Featured Artist | Artemio Rodriguez

Featured Artist | Artemio Rodriguez

Artemio Rodriguez

Artemio Rodriguez, My Blood is your Oil. Linocut.


Davidson Galleries is pleased to share new additions of linocut prints from contemporary Mexican artist, Artemio Rodríguez from 2000 to 2010. These works range between highly political, confrontational messages like My Blood Is Your Oil and contemplative, meditative scenes like Cuando Lees Pasan Muchas Cosas (When You Read Many Things Happen). Rodríguez constructs captivating stories that we can absorb instantly or for hours on end.


Artemio Rodriguez, Cuando Lees Pasan Muchas Cosas (When You Read Many Things Happen). Linocut.


Artemio Rodríguez, La Virgen del Zodiaco (The Virgin of the Zodiac). Linocut.


Throughout his many years of printmaking, Rodríguez has borrowed icons and figures from cultures across borders and spanning centuries to build his narratives. In some cases, they help explain the story to us and in others, they complicate the layers of the legend. The symbols within ​La Virgen del Zodiaco (The Virgin of the Zodiac) include all of the Zodiac symbols, like the crab and scorpion; plenty of Greek mythology, like Hermes and Triton; but also the Mexican nopal, medieval dragons, and perhaps a reference to Buddhist hand gestures. Of course, skeletons and devils often stand as our villains but sometimes we’re surprised to find they’re the victims in Rodríguez’s works. From beautiful floral wallpaper to dense, graphic borders, there is always beauty and power to be found in these graphic stories.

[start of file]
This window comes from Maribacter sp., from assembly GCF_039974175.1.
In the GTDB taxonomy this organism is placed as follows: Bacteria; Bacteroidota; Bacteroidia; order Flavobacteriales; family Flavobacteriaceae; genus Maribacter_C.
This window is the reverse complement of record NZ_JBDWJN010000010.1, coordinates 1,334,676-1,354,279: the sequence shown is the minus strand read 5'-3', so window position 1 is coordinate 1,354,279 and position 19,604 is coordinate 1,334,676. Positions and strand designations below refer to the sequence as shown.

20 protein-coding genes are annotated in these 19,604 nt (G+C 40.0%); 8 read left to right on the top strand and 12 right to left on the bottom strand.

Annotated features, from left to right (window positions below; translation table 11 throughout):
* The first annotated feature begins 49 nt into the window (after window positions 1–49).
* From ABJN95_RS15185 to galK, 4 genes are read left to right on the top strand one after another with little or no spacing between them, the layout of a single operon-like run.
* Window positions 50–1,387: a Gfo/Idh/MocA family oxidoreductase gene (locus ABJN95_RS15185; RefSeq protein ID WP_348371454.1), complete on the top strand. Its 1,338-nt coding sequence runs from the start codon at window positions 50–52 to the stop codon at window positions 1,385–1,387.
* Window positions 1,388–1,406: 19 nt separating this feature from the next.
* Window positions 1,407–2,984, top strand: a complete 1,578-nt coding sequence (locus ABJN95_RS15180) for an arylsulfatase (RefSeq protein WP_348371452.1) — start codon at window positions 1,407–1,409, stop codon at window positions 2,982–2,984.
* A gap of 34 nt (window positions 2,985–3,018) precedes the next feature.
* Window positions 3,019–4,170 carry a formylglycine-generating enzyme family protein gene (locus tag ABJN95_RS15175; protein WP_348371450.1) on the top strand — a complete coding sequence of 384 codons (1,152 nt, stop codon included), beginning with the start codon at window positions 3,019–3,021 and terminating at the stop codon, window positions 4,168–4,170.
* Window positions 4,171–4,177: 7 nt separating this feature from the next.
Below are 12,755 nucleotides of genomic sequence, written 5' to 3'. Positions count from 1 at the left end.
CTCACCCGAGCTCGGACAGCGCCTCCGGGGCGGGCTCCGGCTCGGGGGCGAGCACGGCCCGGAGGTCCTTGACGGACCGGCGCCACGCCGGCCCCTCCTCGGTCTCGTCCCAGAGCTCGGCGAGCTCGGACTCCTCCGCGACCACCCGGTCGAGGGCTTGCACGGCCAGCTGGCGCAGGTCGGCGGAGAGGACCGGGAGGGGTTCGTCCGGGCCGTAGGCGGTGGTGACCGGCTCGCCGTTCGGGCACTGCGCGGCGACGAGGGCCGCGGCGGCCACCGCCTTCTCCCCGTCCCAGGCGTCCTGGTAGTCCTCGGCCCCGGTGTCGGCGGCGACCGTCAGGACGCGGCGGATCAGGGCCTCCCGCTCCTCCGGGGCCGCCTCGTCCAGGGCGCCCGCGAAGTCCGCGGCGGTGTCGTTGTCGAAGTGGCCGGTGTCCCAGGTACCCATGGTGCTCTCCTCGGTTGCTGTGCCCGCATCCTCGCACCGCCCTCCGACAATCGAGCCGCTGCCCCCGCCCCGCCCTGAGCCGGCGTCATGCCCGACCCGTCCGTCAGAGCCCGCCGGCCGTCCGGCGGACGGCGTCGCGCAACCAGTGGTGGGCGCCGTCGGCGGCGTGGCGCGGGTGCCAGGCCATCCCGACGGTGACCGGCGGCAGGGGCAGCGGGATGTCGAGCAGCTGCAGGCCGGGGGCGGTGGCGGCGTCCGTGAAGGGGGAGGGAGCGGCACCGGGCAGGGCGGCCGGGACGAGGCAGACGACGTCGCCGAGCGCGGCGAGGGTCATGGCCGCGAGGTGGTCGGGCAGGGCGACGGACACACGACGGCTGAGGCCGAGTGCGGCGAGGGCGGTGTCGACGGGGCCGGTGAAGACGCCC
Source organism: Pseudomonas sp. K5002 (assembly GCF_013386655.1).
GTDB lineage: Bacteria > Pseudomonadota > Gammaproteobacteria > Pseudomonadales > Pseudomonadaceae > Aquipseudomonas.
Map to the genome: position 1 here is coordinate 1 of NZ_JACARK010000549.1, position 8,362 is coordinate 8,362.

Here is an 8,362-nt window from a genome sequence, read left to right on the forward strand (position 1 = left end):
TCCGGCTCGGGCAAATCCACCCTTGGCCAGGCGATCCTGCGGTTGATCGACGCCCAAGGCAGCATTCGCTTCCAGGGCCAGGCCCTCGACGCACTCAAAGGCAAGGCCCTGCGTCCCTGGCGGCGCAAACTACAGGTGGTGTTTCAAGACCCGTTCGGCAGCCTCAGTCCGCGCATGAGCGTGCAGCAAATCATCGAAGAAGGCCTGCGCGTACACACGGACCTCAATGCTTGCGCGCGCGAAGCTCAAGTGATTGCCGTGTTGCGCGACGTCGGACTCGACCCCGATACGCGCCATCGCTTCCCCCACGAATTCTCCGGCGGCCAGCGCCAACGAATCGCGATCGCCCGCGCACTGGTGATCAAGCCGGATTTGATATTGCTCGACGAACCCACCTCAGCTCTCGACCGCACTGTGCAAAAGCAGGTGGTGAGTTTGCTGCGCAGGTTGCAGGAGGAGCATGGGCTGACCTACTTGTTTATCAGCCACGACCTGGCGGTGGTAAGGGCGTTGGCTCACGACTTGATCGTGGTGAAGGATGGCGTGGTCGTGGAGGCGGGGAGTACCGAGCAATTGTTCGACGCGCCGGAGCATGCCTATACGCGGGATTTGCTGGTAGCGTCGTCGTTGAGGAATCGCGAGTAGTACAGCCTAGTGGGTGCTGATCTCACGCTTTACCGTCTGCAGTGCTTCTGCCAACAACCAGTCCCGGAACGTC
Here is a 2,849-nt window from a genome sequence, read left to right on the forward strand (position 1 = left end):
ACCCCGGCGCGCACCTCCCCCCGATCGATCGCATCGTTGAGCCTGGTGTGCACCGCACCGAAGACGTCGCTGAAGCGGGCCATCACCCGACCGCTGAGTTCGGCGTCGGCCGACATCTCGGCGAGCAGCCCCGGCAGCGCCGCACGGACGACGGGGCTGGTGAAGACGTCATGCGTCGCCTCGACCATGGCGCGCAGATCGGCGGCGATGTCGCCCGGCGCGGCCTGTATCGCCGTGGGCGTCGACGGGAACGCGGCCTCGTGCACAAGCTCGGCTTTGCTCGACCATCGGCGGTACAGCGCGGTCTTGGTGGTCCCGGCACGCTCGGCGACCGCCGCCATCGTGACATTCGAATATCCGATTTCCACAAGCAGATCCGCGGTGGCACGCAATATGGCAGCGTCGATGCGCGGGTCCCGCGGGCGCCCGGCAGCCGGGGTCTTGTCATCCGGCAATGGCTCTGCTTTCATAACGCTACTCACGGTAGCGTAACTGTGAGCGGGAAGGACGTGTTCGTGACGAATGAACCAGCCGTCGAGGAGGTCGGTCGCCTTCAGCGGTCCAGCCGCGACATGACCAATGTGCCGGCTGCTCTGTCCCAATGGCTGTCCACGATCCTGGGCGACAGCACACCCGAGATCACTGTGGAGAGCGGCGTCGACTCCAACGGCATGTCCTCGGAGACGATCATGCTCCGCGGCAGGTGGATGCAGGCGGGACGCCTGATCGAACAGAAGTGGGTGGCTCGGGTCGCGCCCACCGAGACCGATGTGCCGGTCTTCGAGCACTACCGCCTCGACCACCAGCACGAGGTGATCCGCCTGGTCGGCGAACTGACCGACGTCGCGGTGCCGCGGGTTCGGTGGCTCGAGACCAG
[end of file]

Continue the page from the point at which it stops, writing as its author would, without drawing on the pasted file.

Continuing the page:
Artemio Rodríguez was born in Tacámbaro, Michoacán, México in 1972. He studied printmaking under Juan Pasco, master printmaker at Taller Martin Pescador (Kingfisher Workshop) in Mexico City. At the age of 21, Rodríguez immigrated to Los Angeles and became a printmaker at Self Help Graphics. He also co-founded La Mano Press in 2002 in Los Angeles before relocating to Michoacán in 2008 as La Mano Gráfica, a gallery and printmaking studio. Rodríguez directs the Library of Illustrated Books (Biblioteca de Libros Ilustrados, BLI) including its traveling library, the Bibliográfico, a converted 1977 Toyota, one of his many public projects and a companion to the Graficomovil, a 1948 delivery truck converted into a gallery and printmaking studio. Rodríguez is known for his linocut prints as well as his murals, vehicles, and children’s books. Influenced by both European medieval woodcuts and Mexican cultural symbolism developed by artists like José Guadalupe Posada, Rodríguez’s style emphasizes simplicity, clarity, and narrative. His images come from contemporary icons like American cartoons and chicano culture and historical traditions like mythology, surrealism, zodiac signs, and Mexican costumbrismo. A poet at heart, Rodríguez uses the physicality of the printmaking process to write stories in images. His work has been exhibited internationally; is held in the collections of many public institutions including the Seattle Art Museum, Los Angeles County Museum of Art, Library of Congress, and Museo José Guadalupe Posada; and is published in the book American Dream.